Passivity, Catalytic Action, and other Phenomena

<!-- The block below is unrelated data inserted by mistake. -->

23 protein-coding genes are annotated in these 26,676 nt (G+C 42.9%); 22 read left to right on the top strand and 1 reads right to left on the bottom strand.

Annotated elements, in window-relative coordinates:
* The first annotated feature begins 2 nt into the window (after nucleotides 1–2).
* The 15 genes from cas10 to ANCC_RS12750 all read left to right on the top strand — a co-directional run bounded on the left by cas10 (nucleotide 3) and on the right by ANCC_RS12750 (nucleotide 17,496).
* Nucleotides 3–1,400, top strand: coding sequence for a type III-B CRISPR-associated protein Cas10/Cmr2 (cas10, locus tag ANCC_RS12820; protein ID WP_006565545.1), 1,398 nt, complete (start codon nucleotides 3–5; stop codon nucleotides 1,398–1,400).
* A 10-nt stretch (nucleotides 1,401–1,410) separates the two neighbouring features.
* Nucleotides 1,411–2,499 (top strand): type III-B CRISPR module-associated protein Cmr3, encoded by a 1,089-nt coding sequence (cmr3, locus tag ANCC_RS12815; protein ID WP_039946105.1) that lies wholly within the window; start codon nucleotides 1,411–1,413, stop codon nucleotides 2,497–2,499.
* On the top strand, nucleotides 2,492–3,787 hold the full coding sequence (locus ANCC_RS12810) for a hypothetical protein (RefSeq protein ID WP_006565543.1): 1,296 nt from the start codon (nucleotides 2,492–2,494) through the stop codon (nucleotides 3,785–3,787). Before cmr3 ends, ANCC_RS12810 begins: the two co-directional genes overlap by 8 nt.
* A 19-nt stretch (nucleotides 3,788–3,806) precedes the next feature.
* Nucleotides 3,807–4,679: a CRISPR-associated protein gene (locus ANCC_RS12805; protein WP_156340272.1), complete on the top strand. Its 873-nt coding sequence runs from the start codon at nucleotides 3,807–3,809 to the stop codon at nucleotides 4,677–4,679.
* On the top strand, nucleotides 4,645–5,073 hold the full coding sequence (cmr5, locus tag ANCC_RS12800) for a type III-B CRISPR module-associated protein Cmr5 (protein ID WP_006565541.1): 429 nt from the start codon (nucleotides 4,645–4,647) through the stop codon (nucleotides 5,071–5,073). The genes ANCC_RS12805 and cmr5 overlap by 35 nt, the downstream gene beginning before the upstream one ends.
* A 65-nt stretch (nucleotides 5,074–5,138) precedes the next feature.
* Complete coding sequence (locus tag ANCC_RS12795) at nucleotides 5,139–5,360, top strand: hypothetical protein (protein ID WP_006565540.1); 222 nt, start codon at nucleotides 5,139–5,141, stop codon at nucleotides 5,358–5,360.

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THE writer's view of the passivity of chromium, manganese, iron, cobalt and nickel (NATURE, March 28, 1925, 115, p. 455) may now be extended and correlated with the recent work of H. S. Taylor (Proc. Roy. Soc., 1925, A, 108, p. 105) and of E. F. Armstrong and T. P. Hilditch (ibid., p. 111) on catalytic action at the surface of nickel, with that of J. Heyrovský (Rec. trav. chim., 1925, 44, p. 499) on overvoltage, and with that of T. M. Lowry on the nature of chemical action. This view is based on Bohr's distribution of electrons within the atom. It supposes that in the elements mentioned the number of electrons in the outermost orbit is “ideally” between one and two, and is therefore either one or two, and that in consequence the atoms of such elements can never be electrically neutral in the same sense as atoms of sodium or of zinc. The experimental evidence favours calling the state with one electron in the outer orbit passive, and that with two electrons in the outer orbit active. The difference in potential between the two states of each of these metals is about 1 volt.

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